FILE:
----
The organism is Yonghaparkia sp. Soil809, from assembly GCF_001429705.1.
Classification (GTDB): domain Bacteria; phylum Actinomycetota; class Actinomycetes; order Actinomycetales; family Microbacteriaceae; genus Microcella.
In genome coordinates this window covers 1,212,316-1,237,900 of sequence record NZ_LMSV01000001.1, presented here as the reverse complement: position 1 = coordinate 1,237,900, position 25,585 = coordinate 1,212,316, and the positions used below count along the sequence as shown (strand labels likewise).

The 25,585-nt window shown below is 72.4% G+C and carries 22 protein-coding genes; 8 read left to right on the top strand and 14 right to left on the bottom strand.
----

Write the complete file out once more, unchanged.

The organism is Yonghaparkia sp. Soil809, from assembly GCF_001429705.1.
Classification (GTDB): domain Bacteria; phylum Actinomycetota; class Actinomycetes; order Actinomycetales; family Microbacteriaceae; genus Microcella.
In genome coordinates this window covers 1,212,316-1,237,900 of sequence record NZ_LMSV01000001.1, presented here as the reverse complement: position 1 = coordinate 1,237,900, position 25,585 = coordinate 1,212,316, and the positions used below count along the sequence as shown (strand labels likewise).

The 25,585-nt window shown below is 72.4% G+C and carries 22 protein-coding genes; 8 read left to right on the top strand and 14 right to left on the bottom strand.